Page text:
Goa Cuisine – Food, Dining and Restaurants in Goa
Goa is a food lover's paradise, offering a taste tour of Indian cuisine, alongside local specialities, fantastic fresh seafood and tropical fruits, as well as international food options to suit the palates of its two million visitors.
The food in Goa, as with anywhere in the world, is influenced by location and climate. This small coastal state relies heavily on fishing, so seafood is a major part of the diet. The land is planted with coconut palms and rice paddies, and so coconut (oil, milk, cream and alcohol) is an important ingredient in Goa recipes, and rice is the staple food. Various spices are used to give the food its intense flavours.
However, what makes Goan food so distinctive is that it is also heavily influenced by history. 450 years of colonization resulted in Goan cooking absorbing a strong Portuguese flavour. Local seafood, coconut, and tangy kokum were combined with palm vinegar (unknown elsewhere in India), chillies and cashew nuts (introduced by the Portuguese) and meats, especially pork, to produce one of the world’s original fusion foods.
To this day, Goan ‘fish curry rice’ - freshly caught fish, such as mackerel, in a hot and sour coconut gravy - is a daily meal.
Traditional Goan Dishes
Unlike much of Indian cuisine, Goan cooking uses a lot of meat and fish. Goan Catholics in particular have been heavily influenced by their Portuguese heritage, with famous fusion dishes including vindaloo, traditionally prepared with pork and vinegar, spicy chouriço sausages, and chicken xacuti with chillies and coconut milk - all dishes whose names and ingredients have their origins in Portuguese cuisine, but with a Goan twist. Mol De Peixe (fish pickle) and Balchao (prawn pickle) are popular accompaniments.
The catch of the day may include kingfish, pomfret, shark and mackerel, with seafood including crabs, prawns, oysters and squid. Seafood can be cooked in sour and spicy sauces such as ambot tik, or more delicate coconut based masalas, rava fried in semolina flour, or baked in a tandoori clay oven.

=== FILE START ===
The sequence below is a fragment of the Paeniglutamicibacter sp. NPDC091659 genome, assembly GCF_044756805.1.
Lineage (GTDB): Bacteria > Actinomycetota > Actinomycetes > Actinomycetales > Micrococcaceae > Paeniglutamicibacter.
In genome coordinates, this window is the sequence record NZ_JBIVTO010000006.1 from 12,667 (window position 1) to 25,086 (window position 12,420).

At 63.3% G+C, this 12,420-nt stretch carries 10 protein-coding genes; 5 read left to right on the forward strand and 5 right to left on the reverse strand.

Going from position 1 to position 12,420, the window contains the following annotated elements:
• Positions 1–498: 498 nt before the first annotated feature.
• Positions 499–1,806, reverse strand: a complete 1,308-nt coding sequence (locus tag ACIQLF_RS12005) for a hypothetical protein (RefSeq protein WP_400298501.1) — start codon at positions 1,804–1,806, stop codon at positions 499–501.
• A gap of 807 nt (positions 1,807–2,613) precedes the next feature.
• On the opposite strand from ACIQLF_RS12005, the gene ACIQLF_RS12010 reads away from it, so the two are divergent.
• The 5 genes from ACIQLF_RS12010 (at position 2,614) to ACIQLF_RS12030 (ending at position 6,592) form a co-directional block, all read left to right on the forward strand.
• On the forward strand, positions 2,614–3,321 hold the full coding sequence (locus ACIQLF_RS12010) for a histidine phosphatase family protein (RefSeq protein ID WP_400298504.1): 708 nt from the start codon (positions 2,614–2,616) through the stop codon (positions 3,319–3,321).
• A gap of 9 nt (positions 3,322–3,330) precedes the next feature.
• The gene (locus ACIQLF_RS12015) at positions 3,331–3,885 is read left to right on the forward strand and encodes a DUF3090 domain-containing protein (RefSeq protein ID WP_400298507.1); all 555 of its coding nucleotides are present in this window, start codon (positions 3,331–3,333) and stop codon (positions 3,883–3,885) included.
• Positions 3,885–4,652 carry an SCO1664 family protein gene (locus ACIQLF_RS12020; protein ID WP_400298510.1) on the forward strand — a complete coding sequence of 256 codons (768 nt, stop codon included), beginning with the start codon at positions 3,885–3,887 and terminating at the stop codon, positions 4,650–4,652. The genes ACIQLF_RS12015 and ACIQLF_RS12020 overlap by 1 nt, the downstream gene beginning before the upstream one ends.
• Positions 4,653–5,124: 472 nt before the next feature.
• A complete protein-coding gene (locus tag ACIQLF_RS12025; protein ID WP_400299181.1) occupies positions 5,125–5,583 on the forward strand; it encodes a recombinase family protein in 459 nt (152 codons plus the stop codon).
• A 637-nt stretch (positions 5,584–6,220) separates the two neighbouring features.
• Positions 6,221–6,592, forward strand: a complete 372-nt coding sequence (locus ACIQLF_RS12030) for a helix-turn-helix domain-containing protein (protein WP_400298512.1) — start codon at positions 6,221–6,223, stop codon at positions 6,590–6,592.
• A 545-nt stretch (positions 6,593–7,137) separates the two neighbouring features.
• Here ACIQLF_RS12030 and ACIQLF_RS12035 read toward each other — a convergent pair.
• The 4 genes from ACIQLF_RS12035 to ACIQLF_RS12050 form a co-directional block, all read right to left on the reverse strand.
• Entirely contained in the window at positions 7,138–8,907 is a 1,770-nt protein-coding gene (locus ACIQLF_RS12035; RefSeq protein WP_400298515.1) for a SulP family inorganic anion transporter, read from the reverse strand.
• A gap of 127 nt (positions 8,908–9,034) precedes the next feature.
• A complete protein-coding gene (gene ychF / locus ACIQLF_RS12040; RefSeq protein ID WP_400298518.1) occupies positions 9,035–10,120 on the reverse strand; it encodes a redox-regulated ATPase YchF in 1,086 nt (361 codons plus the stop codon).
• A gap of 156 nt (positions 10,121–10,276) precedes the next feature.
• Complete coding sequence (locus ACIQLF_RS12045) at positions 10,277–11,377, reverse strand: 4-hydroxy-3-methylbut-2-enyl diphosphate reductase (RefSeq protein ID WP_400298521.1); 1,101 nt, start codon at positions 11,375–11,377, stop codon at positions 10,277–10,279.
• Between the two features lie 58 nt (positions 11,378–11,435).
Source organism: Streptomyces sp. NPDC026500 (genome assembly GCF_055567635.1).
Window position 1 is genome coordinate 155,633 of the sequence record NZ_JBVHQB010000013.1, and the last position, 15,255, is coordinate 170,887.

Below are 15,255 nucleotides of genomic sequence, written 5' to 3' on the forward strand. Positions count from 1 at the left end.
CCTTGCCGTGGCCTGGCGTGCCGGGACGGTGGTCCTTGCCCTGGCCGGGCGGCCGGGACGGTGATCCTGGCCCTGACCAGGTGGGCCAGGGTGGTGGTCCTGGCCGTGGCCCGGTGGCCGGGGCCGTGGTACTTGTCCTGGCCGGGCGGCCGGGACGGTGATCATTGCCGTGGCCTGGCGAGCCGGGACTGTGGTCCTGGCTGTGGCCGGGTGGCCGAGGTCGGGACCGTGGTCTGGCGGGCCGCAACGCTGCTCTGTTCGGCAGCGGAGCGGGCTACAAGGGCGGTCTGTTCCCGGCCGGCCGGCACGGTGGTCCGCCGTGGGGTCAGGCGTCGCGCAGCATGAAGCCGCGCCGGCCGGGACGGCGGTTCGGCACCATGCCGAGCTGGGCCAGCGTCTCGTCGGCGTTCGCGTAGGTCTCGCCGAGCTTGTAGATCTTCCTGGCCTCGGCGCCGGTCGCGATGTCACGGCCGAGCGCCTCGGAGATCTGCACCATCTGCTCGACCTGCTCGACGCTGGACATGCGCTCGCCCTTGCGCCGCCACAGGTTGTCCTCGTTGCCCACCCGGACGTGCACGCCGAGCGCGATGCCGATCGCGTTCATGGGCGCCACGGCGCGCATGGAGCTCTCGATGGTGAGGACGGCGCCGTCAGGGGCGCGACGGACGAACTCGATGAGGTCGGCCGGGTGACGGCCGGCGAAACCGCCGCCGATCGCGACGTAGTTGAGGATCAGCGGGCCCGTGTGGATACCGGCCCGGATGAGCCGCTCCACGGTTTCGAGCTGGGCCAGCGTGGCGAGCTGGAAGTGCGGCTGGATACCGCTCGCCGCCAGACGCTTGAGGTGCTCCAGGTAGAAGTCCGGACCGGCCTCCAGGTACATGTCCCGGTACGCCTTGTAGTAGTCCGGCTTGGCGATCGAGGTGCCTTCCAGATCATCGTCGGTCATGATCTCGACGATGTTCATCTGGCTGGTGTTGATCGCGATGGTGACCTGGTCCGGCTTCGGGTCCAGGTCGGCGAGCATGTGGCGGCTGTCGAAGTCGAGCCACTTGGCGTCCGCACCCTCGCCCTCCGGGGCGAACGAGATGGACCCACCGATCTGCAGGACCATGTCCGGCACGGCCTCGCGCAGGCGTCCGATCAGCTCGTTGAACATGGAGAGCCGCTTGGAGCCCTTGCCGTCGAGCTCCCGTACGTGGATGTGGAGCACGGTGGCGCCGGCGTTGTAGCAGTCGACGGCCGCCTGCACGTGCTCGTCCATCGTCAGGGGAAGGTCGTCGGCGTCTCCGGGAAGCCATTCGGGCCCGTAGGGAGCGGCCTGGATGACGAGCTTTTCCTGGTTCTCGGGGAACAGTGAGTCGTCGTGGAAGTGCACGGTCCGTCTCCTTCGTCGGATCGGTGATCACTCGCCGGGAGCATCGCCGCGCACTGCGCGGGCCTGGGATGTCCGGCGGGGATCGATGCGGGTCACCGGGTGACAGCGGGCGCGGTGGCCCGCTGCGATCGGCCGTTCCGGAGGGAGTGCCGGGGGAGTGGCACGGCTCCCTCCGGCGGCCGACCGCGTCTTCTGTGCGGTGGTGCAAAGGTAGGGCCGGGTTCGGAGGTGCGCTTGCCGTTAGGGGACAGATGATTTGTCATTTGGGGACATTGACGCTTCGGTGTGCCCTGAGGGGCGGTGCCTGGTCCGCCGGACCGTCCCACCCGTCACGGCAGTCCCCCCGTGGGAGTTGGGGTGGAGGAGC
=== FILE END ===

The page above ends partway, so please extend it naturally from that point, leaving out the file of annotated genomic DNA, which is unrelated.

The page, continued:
And for dessert, the Indo-Portuguese blend is again evident in Goa’s most famous pudding bebinca, a rich, layered egg custard with coconut.
Goa Street Food and Dhabas
If you’re hungry but don’t want a full meal, are on a tight budget, or just want to explore eating like a local, then a local dhaba or street food cart is the perfect food pit stop.
Street food carts can be found in most towns in the evening, serving anything from chouriço sandwiches to deep fried chillies. In India’s only beef loving state, beef Chamuças (a type of samosa) and beef croquettes are also a common sight.
Another firm favourite is the Raos Omelette, dipped in a spicy coconut-based gravy and garnished with lime and onions.
And every Goan village will have a dhaba serving chai and bhaji-pao - a pea and potato curry with local bread - for breakfast.
Dining and Restaurants in Goa resorts
While it’s worth seeking out some authentic Goan food whilst on holiday, restaurants in Goa cater to all tastes and palates - from budget south Indian Udupis dishing up vegetarian classics such as masala dosa to high-end establishments serving gourmet mediterranean food. However, most of the time you will probably eat at local beach shacks, or your beach resorts in-house restaurants, offering fresh fruit smoothies, snacks, Indian curries, and fresh seafood on the bbq.
And if you crave a taste of home, whether that’s Tel Aviv, London or Berlin, then a number of expat run cafes can satisfy your craving for hummus, fish & chips or just a really good cup of coffee.
Drinks in Goa
Goa’s popularity as a holiday destination is boosted by having the lowest rates of tax on domestic alcohol in India, from famous Kingfisher beer and Old Monk rum to a wide range of wines and spirits.
Goan Porto, a sweeter less refined version of its Portuguese namesake, can be found everywhere, alongside feni, the local speciality made from cashew nuts or coconuts. Every bar will have its distinctive own feni, whether double distilled or flavoured with spices, but beware - it’s an acquired taste and extremely potent!
For non-alcoholic refreshment, popular local drinks include Badam, an almond milk, or sweet yoghurt lassi, as well as the ubiquitous chai and fresh coconut water.
But on the beaches you’ll find a wide range of refreshing drinks, including lots of tropical fruit juices, and imported alcohol alongside the local alternatives. So why not invent your own cocktail and continue Goa’s rich history of flavour fusion!